I've just read Hal Clement's 1963 short novella "The Green World" (available from Project Gutenberg). Set on an alien planet, it features an amphibian carnivore which is called a Felodon and appears briefly throughout the story after being introduced in a zoo in the opening scene.

Where does the name "Felodon" come from? In real life, animal names often have some meaning to them, their scientific names being given in Latin and often somehow descriptive. Does Clement's choice of name "Felodon" indicate anything about the fictional scientists who named it, or does it somehow foreshadow the animal's role in the story?

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    I wonder if it was borrowed from "The Green Queen" by Margaret St Clair. That was released in 1956, was set on a planet called Viridis, and featured monsters called felodons. Commented Feb 28, 2021 at 11:31
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    The prefix "feli" typically refers to members of the cat clade, and the suffix "odon" indicates it has a notable tooth as a distinguishing characteristic (smilodon, mastodon).
    – DavidW
    Commented Feb 28, 2021 at 13:09
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    @DavidW that would involve mixing greek and latin roots though, a terrible sin... Commented Feb 28, 2021 at 13:19
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    @ClaraDiazSanchez Good point. A beast with catlike teeth (whatever that means) would be called an ailurodon. Anyway, since Hal Clement obviously borrowed the planet and animal from Margaret St. Clair (great find by the way), the meaning (if any) is to be sought in her story.
    – user14111
    Commented Feb 28, 2021 at 21:22
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    @ClaraDiazSanchez So I guess "television" makes your teeth curl. :) And "automobile" makes you run screaming? :D
    – DavidW
    Commented Mar 1, 2021 at 17:10

1 Answer 1


It looks very much like "Felodon" is made up of "Feline" and "teeth" in a bit of a Linnean pidgin construction.

The Linnean binomial naming convention is to construct a name using classical languages which is a bit descriptive of a new species. The original idea -- invented back in the days when any educated person was literate in at least one classical language -- was that the components would always be from the same language. E.g., "Tyrannosaur" is derived from the Greek for "tyrant" (τύραννο == týrannos) and lizard (ςσαύρα == sávra).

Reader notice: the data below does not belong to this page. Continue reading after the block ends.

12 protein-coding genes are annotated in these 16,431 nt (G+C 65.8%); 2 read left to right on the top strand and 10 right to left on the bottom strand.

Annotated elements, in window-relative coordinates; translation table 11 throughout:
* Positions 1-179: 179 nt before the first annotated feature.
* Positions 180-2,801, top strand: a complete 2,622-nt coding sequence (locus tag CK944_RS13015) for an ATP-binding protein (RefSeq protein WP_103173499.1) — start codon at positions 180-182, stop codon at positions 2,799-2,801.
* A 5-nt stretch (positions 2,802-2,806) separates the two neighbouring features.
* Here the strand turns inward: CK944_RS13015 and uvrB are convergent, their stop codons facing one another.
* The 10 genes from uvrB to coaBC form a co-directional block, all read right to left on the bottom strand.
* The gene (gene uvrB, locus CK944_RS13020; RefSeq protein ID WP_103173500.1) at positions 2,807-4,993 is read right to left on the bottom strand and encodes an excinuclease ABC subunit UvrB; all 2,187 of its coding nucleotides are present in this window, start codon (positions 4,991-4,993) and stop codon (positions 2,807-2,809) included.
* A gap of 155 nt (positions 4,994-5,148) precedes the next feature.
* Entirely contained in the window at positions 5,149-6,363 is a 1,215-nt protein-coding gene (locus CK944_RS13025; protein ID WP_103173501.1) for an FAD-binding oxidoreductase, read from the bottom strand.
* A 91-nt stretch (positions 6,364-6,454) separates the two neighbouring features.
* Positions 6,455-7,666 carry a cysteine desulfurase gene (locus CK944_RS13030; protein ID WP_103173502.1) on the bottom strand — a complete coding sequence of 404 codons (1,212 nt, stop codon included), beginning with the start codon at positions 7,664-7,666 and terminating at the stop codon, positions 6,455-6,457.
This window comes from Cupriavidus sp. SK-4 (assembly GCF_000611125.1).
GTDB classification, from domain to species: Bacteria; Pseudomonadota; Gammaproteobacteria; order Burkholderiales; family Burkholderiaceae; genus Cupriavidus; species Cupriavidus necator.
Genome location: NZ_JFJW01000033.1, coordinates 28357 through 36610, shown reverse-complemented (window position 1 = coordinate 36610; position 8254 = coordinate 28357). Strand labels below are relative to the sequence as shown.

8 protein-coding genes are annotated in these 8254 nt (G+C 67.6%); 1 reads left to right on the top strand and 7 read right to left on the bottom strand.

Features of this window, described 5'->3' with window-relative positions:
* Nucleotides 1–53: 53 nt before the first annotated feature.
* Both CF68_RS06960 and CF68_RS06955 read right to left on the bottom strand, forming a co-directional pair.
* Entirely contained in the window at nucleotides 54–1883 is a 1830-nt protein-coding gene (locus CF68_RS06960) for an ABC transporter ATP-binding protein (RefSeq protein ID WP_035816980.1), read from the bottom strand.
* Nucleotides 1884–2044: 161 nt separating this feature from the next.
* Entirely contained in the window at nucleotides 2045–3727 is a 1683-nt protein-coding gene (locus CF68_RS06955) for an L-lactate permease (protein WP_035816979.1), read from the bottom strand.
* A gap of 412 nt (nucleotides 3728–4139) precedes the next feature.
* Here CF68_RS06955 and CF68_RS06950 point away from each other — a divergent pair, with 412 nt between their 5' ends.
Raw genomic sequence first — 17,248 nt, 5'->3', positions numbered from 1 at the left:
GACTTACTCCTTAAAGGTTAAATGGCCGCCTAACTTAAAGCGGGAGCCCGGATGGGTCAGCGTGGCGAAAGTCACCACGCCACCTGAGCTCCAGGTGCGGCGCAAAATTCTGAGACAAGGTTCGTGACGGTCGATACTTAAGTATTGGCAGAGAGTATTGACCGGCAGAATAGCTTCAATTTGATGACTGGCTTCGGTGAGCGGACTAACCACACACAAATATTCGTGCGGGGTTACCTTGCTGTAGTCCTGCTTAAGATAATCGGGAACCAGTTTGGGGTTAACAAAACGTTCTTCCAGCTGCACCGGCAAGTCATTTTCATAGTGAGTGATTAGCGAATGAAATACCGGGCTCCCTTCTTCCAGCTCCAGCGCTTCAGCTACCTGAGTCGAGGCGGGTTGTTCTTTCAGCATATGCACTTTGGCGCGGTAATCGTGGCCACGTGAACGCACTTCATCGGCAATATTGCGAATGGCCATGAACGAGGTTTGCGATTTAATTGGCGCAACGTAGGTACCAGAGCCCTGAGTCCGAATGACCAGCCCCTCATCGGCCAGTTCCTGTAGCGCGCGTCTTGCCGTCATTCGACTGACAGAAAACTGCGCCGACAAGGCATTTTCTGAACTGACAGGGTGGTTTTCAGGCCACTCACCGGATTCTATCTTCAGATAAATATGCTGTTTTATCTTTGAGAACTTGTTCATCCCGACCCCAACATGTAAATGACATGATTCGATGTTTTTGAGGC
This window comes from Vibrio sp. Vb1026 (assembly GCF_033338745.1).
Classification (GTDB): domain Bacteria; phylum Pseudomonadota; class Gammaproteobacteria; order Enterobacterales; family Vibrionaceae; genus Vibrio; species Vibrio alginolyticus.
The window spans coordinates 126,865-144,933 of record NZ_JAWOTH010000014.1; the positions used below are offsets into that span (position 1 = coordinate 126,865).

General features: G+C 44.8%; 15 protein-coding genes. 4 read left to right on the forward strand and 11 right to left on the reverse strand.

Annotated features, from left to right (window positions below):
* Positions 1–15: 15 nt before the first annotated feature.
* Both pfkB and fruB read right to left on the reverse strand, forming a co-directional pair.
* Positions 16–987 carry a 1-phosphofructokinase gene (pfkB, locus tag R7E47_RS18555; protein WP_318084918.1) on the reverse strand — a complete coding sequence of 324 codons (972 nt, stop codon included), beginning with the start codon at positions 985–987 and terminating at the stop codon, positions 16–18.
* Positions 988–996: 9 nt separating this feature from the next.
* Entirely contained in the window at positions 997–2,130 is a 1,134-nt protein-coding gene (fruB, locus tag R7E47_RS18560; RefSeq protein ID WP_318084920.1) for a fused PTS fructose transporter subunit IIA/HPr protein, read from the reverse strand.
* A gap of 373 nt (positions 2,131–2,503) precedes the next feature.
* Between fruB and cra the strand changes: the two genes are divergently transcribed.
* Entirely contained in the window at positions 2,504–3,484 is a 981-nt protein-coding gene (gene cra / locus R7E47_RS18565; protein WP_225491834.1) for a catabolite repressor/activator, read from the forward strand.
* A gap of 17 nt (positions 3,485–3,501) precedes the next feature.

(Today, this is pretty much ignored because (a) how many biologists know Classical Greek and (b) how many care that they are mixing Latin and Greek in one coined word and (c) a lot of the obvious coinages are already in use.)

So Felodon is pretty clearly Felo+don, and don is a very common bit of species names from the Greek δόντι (== dónti) for "tooth". E.g., Mastodon, Smilodon, etc. It might also be from Latin where 'tooth' is dente (gotta love Indo-European!). This would ameliorate the faux-pas of mixing Latin and Greek.

Felo does not have an obvious Greek source, but seems likely to be from Latin "Felis" which is the source of our "Feline": cat-like.

Felodon is described as somewhat catlike:

It was of moderate size as carnivores went—some four feet long without the tail—and looked rather harmless as long as it kept its mouth shut. It was lying in the center of the cage, so it was difficult to judge the length of its legs. It showed no trace of the tendency displayed by many captive animals, of lying against a wall or in a corner when relaxed; and there was none of the restless pacing so characteristic of Earth's big cats under similar circumstances. It simply lay and stared back at Lampert, so steadily that he never was sure whether or not the cold eyes were provided with lids.

So in spite of it also being described as somewhat reptilian and somewhat amphibian, it seems like seeing it as cat-like is not unreasonable.

And I'd note that the picture illustrating to story (which can be found in the OP's link to Gutenberg) is distinctly cat-like.

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    Well done. I'd like to point out that the -o- between fel- "cat" and -don "tooth" is meaningless and just placed there for ease in pronunciation. Greek compounds generally use the connecting vowel -o- (as in acrophobia, astronomy) while Latin ones use -i-. Felodon would have been more recognizable as "cat tooth" if it had been spelled Felidon. Commented Feb 28, 2021 at 14:10
  • @user14111 I wish I could claim it was deliberate...
    – Mark Olson
    Commented Mar 1, 2021 at 0:45

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